Spring (2014)

Author: Brett Gallman
Submitted by: Brett Gallman   Date : 2015-07-22 05:58

Written by: Justin Benson
Directed by: Justin Benson & Aaron Moorhead
Starring: Lou Taylor Pucci, Nadia Hilker, and Francesco Carnelutti

Reviewed by: Brett Gallman

Love is a monster.

Most love stories couched in a horror aesthetic leave you contemplating just how terrifying and messy it can be to fall for someone. Love might be a collection of chemical impulses, but we still haven’t quite figured it out, much less why it causes us to go haywire. It’s been the source of much teenage (and young adult) angst, which perhaps explains why it’s so often literalized with horror tropes. At a certain age, we always expect our love to manifest into some kind of creature and tear our face off. For a brief moment, Spring hangs on the precipice of indulging those anxieties, as it looks like directors Aaron Moorhead and Justin Benson are set to twist a young American man’s romantic fantasy into an absolute nightmare; however, those familiar with the duo’s debut feature Resolution shouldn’t be surprised to learn that they have no intentions of adhering to expectations.

When we first meet Evan (Lou Taylor Pucci), he’s something of a disaster: after losing his dad a few months earlier, he’s forced to watch his cancer-stricken mother pass away in her bed. Unable to cope with his grief, he pummels a shit-kicking meth-head in a bar during a fight he didn’t start, loses his job, and can’t even coax a sympathy lay. The situation grows more dire when the cops arrive at his house, prompting him to hop on the first plane to Italy. Upon arrival, his first impulse is to hook up with a couple of crude backpackers set to drinking themselves into oblivion. This feels like the setup for a horror movie where oblivious tourists deservingly wind up on the wrong end of a blowtorch.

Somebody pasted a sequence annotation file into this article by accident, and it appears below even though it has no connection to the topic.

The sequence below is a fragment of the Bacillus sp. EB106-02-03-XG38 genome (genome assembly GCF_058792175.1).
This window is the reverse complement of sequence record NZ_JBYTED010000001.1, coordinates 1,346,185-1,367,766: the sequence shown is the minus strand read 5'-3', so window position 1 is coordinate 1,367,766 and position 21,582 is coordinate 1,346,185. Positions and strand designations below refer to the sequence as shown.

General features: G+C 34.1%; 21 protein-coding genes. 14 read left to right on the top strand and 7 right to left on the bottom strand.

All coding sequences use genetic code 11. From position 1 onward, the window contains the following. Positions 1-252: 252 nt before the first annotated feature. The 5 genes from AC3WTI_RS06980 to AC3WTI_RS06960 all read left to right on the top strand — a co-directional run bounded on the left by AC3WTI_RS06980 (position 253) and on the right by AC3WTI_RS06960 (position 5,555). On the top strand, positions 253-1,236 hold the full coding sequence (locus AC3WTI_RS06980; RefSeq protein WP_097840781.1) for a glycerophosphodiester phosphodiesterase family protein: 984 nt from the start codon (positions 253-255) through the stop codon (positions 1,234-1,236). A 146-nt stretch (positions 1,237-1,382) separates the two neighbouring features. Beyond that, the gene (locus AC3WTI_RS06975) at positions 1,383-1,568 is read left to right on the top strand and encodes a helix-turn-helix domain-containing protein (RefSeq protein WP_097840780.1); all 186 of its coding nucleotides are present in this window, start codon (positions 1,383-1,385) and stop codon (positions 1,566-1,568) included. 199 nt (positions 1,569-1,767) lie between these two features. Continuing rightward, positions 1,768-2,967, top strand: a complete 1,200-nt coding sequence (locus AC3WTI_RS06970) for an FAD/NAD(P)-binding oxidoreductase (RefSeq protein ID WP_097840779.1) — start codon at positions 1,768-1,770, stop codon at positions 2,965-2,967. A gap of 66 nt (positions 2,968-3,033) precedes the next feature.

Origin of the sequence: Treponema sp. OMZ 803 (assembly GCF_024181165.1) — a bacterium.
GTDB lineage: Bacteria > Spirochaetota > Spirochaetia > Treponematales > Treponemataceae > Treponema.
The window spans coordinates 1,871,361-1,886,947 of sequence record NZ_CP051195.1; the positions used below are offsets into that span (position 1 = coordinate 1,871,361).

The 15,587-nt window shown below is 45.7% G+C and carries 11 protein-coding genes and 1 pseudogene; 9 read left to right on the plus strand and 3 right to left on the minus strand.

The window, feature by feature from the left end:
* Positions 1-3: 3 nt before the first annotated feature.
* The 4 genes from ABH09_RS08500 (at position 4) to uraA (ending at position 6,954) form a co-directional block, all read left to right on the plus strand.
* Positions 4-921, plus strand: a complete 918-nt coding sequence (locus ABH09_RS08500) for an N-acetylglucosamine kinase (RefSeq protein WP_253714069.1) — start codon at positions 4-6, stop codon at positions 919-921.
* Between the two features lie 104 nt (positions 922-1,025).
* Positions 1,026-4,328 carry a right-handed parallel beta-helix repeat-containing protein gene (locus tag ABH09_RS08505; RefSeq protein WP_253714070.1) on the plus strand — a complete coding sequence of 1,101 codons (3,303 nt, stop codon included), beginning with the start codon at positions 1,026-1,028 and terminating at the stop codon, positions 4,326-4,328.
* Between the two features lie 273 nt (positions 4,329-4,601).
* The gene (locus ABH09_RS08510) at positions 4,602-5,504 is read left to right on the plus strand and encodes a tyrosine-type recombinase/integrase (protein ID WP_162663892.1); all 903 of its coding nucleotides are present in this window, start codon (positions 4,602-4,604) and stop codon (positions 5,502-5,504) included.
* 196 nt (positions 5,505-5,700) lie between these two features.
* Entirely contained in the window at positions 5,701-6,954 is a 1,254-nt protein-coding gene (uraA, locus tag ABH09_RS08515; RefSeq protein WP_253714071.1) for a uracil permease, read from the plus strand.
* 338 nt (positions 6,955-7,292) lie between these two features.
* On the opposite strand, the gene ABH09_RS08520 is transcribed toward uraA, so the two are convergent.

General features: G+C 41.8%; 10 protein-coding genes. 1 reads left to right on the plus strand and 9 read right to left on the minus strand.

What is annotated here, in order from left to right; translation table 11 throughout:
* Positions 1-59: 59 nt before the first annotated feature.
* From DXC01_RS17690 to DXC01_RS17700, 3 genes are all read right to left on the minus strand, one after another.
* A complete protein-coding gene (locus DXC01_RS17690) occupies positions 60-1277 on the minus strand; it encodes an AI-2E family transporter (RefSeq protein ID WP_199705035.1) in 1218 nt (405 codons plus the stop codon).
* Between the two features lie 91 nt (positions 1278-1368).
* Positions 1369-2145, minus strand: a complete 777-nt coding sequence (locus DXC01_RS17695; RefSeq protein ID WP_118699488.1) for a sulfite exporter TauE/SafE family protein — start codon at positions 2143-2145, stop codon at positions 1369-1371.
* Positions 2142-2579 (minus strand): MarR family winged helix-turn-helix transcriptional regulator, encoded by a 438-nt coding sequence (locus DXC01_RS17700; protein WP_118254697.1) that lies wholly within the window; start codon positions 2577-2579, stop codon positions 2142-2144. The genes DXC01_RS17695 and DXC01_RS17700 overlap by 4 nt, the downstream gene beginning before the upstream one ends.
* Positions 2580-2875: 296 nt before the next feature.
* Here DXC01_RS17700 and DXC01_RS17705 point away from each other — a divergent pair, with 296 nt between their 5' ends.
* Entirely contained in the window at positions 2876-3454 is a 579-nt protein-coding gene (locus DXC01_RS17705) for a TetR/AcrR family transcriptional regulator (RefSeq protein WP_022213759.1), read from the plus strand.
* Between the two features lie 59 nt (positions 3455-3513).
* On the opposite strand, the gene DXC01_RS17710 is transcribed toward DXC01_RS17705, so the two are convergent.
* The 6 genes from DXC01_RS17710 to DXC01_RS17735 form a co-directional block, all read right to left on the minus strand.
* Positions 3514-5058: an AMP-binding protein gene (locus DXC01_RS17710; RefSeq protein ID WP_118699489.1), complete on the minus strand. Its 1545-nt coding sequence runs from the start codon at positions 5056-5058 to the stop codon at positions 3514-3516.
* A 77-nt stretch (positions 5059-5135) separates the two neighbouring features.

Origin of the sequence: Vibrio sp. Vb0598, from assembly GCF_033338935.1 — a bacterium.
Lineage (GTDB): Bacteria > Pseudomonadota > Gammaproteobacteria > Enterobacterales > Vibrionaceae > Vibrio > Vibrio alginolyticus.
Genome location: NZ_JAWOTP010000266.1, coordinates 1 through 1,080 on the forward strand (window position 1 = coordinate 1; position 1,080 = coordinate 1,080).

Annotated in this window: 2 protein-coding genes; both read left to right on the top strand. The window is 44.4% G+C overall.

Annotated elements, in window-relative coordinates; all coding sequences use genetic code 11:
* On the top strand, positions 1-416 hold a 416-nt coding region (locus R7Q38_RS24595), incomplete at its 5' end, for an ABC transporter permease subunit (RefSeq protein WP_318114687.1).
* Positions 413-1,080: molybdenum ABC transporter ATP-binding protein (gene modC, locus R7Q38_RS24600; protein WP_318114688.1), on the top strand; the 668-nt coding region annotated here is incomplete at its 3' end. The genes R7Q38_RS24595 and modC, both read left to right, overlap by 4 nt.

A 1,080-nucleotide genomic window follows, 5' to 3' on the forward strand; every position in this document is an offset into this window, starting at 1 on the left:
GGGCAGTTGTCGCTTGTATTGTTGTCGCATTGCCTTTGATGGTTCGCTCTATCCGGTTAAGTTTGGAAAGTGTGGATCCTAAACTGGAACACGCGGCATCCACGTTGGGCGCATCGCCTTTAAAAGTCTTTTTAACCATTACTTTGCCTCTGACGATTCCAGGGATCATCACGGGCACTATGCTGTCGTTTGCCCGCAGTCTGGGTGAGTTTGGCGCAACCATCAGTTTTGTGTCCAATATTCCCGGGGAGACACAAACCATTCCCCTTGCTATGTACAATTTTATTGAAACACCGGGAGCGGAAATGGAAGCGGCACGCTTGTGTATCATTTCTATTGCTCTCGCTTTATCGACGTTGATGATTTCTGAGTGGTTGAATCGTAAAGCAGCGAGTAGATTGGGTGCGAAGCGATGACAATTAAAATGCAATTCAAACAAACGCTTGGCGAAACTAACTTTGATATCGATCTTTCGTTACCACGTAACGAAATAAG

But there’s something to Evan, a sort of unassuming sweetness to him that Pucci finds beneath the roughneck exterior. Even as he’s lounging about with potheads and skirt-chasers, his boyish vulnerability hints that he’s just a listless twentysomething hitting a rough patch in life. When he meets a mysterious girl, Louise (Nadia Hilker), whose irresistibly smoky voice and alluring eyes immediately draw him in, you’re relieved that this guy—who could use just one break—has some hope. And then you’re almost immediately bummed out for him when it looks like Louise’s flesh is decaying and she requires violent sustenance—while we’re not quite sure exactly sure about affliction, we watch in horror as she consumes wild animals in the streets.

As he walks back to his place the next morning, Evan glances over his shoulder to see some cops to scraping up the gory remains, a wry moment that seems to foretell his own eventual doom. That’s the story we’re accustomed to with lovelorn horror: ill-fated romances that can never be due to unnatural forces beyond the characters’ control. Spring is not that story. Rather, it’s more akin to Before Sunrise, only it presumes that Richard Linklater’s film could use a little Lovecraftian mythology. Let’s just say Louise isn’t your typical Manic Pixie Dream Girl. In fact, Spring is refreshing in its willingness to subvert across genre tropes; what begins as the story of an aimless man seeking comfort from empty sex shifts to consider the plight of a similarly adrift woman—only Louise has been wandering for much longer, and the melancholy resting behind Hilker’s eyes immediately communicate a vague sense of longing that she must sort out.